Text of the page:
There won’t be an arms race, at least not for the Searunners. They spent about $2,000 on the construction of their cat and plan to do the whole adventure for around $5,000 total. To them, Nielsen notes, it’s “more about the adventure,” not about the money. That, in all likelihood, is also true for Shane Perrin, one of the 16 entrants at the time of this writing, who plans to do the “full Monty.” His vessel? A custom 19-foot standup paddleboard.

Beattie hopes for 80 entries — for both courses — who’ll pay an entry fee by the close of registration April 15. Participants will be vetted by a committee that scrutinizes all applications and interviews the prospective racers. Since there will be no support boats and competitors will be responsible for their own safety, that’s a prudent step, designed to keep rescue and towing operations to a manageable level. To collect stragglers and strugglers along the route, a slow sag wagon will leave Port Townsend as soon as the first boat finishes in Ketchikan. One who won’t be thinking about that option is Luke Yeates, from Southampton, England, whose resume includes a sail around Great Britain in 27 days on a Formula 18 catamaran in 2006. “Finding a suitable and fast boat locally is a challenge,” he says, “so we are looking for other European competitors to share a shipping container.”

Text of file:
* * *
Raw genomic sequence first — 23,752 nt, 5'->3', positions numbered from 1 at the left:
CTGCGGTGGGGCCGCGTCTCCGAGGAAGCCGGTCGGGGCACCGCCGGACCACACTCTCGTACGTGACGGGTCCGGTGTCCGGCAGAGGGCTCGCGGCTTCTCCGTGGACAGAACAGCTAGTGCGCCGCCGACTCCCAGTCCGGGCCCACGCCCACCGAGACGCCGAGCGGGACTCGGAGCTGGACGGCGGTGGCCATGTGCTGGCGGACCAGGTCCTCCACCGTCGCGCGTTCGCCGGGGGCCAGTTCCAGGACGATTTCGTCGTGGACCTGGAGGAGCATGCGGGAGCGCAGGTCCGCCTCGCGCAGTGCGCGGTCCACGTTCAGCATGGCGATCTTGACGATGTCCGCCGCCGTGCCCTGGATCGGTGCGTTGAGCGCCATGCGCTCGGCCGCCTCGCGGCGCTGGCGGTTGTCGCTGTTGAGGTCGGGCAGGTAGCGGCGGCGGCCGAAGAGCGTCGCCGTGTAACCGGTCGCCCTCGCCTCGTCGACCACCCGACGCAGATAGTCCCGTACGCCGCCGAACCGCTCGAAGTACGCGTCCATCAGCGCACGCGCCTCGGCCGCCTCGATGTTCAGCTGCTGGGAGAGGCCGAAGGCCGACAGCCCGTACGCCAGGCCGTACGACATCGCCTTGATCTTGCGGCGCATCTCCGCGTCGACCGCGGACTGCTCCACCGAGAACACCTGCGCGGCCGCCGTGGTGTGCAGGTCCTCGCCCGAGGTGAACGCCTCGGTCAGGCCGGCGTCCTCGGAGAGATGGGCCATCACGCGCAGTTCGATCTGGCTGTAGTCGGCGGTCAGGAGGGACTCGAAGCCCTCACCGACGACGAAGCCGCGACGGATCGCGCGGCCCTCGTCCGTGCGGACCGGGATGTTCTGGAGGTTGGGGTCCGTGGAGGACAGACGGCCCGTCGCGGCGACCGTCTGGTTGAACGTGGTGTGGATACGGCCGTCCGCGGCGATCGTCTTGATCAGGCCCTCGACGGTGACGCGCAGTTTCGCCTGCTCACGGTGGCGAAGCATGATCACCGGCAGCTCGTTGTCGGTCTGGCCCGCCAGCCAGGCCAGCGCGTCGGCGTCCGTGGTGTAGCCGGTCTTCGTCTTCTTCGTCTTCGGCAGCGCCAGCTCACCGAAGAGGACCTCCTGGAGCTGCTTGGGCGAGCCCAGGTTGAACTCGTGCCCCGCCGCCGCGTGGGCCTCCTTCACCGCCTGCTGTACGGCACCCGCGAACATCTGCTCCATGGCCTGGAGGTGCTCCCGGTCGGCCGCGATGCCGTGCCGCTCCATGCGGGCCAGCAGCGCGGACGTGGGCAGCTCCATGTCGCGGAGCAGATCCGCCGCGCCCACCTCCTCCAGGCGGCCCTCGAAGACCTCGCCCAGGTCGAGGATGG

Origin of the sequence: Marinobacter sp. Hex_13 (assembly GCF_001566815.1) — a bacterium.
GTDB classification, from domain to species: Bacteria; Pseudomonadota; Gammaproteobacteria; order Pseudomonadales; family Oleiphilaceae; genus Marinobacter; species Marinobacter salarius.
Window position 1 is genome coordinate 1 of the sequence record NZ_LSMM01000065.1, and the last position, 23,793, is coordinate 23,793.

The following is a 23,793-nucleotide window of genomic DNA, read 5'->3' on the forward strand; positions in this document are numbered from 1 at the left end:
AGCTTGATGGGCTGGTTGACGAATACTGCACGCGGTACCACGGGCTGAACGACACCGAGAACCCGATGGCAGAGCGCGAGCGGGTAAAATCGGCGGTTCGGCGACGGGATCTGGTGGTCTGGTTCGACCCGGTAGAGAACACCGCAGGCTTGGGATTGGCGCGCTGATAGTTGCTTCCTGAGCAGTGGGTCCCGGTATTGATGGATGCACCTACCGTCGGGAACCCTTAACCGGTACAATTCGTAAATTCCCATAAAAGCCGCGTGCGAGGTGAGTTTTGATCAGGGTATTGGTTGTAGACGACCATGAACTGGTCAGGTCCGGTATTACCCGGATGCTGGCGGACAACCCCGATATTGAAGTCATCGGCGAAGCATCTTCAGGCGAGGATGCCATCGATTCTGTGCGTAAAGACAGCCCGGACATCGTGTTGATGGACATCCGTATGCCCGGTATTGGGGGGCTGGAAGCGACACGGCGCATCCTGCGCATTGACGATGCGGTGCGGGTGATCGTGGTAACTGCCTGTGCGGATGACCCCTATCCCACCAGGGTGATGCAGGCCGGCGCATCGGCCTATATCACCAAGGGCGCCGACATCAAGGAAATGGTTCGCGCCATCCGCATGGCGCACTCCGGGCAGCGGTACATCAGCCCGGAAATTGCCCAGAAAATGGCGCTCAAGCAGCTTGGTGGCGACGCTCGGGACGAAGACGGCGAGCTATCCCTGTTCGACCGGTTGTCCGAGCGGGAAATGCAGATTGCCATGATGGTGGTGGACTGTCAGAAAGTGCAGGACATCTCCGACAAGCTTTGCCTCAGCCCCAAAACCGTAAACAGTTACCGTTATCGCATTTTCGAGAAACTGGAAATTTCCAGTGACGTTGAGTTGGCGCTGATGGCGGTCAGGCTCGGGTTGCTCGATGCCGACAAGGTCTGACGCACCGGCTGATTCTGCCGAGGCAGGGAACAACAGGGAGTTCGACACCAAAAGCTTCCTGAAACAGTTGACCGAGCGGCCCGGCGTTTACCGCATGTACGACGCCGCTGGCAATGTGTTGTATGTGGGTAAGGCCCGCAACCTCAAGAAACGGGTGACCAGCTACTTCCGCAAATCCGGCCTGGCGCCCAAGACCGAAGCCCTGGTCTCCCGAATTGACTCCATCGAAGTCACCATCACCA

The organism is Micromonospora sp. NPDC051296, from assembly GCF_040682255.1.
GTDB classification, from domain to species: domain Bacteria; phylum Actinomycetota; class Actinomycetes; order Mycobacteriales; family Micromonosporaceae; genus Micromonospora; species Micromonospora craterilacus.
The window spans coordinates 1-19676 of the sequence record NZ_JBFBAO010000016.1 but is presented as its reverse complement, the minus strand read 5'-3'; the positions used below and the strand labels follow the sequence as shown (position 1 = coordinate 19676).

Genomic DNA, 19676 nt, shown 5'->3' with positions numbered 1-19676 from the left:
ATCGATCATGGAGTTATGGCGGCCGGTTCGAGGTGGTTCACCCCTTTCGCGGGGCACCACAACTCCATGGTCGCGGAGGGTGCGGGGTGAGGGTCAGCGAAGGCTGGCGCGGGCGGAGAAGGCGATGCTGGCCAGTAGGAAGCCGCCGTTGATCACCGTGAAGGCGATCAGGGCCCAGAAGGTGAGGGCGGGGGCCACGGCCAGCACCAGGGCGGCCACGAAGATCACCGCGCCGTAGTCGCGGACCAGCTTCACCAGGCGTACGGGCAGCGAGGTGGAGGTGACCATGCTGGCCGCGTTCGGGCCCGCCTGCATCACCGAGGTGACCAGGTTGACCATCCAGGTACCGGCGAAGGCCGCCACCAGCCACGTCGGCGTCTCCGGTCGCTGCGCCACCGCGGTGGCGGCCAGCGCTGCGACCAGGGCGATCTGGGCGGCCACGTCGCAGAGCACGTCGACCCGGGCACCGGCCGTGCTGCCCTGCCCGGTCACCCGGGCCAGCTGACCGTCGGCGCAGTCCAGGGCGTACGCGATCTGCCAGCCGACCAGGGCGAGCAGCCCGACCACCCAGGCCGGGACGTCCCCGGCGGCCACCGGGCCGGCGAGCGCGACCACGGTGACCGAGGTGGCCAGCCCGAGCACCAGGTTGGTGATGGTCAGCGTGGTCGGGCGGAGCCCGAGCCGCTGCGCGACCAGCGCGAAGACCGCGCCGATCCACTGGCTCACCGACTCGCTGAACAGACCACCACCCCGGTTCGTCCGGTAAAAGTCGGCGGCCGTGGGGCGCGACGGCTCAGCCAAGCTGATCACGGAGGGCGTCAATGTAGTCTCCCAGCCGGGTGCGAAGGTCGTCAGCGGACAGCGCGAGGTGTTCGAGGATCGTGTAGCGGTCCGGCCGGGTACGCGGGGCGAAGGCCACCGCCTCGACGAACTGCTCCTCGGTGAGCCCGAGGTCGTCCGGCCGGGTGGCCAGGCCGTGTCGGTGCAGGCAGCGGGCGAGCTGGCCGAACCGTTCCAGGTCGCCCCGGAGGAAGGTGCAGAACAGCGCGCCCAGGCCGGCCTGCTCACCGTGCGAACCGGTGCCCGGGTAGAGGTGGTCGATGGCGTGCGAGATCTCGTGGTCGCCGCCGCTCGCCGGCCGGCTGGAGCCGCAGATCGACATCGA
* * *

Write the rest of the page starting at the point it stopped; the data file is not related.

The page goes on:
And that’s how it has to be. For many, the Race to Alaska will be preceded by a race to the race. But if they make it, they will have a voice in the argument Beattie invoked. And settling it conclusively could be one of the most amusing affairs to watch unfold this year.

Although most folks will be dying to know who’ll peel the stack of Ben Franklins from that spruce tree in Ketchikan, my sympathy is reserved for whoever will have to settle for the steak knives. My heartfelt condolences. And a big hug.

April 2015 issue